Canada / Ontario

Monarch Butterflies: Life Cycle, Migration & Tagging

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The Monarch butterflies are King of all butterflies. Majestic and mighty, they are probably best recognised by their luminescent colour and striking markings…

While I was working in Algonquin Provincial Park in Canada, I was fortunate enough to learn about the entire life cycle of the monarch butterfly (and even witness it for myself). Although the park is best-known for its stunning hiking trails, portaging and stunning lakes, much of the Park is also home to monarch butterflies during the warmer months of the year.

Life Cycle of the Monarch Butterfly: from Monarch caterpillar to Butterfly

Over several generations, the butterflies travel up to Canada and the North of the USA from Mexico (some butterflies in western USA travel to southern California), often to the same trees as their ancestors before them. The fourth or fifth generation of the insect then lay their eggs on the milkweed plants.

These clever butterflies have developed so that they lay their eggs and the caterpillars eat the leaves exclusively of the milkweed plant. Most animals and other insects don’t like the taste of the plant or are allergic to it and so the caterpillars and subsequently, butterflies thrive.

You know what I find weird? That butterflies don’t have any mouths- they literally don’t eat throughout their adult lives (but they can taste things through their feet)- I guess that’s why caterpillars eat so much… Around the end of the summer (September time), the last generation born in Canada and the Northern USA become butterflies.

These final lot of butterflies then make the full trip back to Mexico (they are the longest living generation).  The journey is up to 3000km and, despite never having been to these places, they somehow know the way! The monarch butterflies are so amazing that they have even been bred in the international space station!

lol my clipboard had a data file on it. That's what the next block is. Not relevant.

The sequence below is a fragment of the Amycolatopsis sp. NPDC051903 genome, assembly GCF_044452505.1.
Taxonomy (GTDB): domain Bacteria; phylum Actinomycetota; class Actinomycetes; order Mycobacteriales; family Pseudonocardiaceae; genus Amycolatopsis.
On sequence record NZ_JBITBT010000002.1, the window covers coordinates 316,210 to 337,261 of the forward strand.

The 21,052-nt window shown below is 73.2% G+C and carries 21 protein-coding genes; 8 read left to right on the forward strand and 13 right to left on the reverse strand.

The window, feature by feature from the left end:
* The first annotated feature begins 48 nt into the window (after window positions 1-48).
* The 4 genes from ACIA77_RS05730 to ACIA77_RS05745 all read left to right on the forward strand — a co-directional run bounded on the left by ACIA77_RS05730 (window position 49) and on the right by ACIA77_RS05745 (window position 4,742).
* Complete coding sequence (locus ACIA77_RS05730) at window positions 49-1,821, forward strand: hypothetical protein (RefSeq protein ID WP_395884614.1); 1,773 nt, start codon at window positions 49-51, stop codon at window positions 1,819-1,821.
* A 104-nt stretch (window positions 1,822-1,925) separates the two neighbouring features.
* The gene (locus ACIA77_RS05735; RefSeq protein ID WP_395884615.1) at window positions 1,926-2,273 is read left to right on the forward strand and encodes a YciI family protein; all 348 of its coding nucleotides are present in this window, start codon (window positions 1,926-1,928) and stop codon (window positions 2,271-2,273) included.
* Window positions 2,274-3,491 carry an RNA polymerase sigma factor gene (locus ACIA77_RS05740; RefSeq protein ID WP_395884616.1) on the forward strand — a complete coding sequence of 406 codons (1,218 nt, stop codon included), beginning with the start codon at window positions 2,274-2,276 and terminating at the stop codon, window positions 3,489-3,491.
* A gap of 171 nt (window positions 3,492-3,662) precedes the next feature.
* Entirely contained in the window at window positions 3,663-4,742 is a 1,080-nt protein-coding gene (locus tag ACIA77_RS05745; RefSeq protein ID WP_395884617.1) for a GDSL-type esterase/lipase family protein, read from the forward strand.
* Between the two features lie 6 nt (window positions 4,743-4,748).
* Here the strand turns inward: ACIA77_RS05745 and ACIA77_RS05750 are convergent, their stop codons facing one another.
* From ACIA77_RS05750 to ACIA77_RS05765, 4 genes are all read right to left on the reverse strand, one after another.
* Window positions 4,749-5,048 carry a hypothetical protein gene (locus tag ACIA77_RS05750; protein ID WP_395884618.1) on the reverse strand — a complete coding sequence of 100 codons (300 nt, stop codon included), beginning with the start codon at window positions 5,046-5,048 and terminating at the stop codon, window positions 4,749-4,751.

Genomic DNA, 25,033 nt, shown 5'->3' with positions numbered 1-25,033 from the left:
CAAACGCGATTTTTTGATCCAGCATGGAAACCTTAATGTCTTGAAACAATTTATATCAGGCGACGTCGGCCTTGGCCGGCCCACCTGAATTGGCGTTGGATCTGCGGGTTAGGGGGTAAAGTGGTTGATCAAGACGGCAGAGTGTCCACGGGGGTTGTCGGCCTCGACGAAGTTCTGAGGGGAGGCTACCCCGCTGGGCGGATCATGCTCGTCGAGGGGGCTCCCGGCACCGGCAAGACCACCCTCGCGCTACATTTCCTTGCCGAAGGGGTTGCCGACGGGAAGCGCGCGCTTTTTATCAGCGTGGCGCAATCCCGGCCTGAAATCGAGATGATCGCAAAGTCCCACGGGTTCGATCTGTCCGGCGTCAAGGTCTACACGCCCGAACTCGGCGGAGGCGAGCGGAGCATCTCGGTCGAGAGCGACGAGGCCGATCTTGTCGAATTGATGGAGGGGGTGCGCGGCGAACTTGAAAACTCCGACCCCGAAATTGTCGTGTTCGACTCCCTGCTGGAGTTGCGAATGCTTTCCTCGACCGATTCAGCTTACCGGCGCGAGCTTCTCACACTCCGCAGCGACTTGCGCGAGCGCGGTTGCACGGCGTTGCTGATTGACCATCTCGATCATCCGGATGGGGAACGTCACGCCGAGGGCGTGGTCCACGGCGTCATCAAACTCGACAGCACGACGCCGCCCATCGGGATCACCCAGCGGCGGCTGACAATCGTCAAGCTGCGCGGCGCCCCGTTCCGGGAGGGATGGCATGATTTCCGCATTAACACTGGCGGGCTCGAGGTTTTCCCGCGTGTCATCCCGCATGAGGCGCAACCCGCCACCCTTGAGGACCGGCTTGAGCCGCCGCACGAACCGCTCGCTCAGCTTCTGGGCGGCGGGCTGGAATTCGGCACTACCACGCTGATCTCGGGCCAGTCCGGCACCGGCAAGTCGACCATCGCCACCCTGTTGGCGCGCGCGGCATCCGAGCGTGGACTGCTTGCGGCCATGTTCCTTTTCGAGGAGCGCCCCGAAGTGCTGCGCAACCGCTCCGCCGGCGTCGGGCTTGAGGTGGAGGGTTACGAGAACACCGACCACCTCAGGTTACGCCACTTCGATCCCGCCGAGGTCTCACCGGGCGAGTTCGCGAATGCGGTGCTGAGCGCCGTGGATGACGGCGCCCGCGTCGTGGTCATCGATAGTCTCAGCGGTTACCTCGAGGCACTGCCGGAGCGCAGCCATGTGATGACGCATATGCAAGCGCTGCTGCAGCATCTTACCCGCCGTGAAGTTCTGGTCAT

sophie nadeau monarch butterflies

How do we know all this about monarch butterflies? A brief history of Monarch Butterfly Tagging

This was all discovered when a tagging system was developed in the mid-1900s by Dr Urquhart. This was such an innovative and new technique that in 1976, it appeared on the cover of National Geographic Magazine.

A little paper tag is placed onto the wing of the butterfly (don’t worry the butterfly isn’t harmed at all as it is only 2% of the butterfly’s weight and is placed onto the strongest part of the wing) and throughout its journey, if anyone chooses to catch and release it, they can note down the number and enter it into an online database.

monarch butterflies

Prior to the monarch butterfly tagging, no one knew where specific Monarch butterflies went each year or where they returned from. It was also discovered that some of them don’t go all the way down to Mexico but winter in Southern California. When our butterflies were fully grown, we each all released one from the resort where we were working in Algonquin National Park.

I’m not sure if my butterfly made it though as it was never found but I like to think it made it back to Mexico! (They fly at between 12-25 miles an hour so I guess they are pretty difficult to catch)! My supervisor found out that her butterfly hadn’t made the journey when a single wing was found with the tag containing the ID number.

Did you enjoy reading about Monarch Butterflies in Ontario? Pin it now, read it again later!

monarch butterflies canada

About Author

Sophie Nadeau loves dogs, books, Paris, pizza, and history, though not necessarily in that order. A fan of all things France related, she runs when she's not chasing after the next sunset shot or consuming her weight in sweet food. Currently based in Paris after studies in London, she's spent most of her life living in the beautiful Devonian countryside in South West England!

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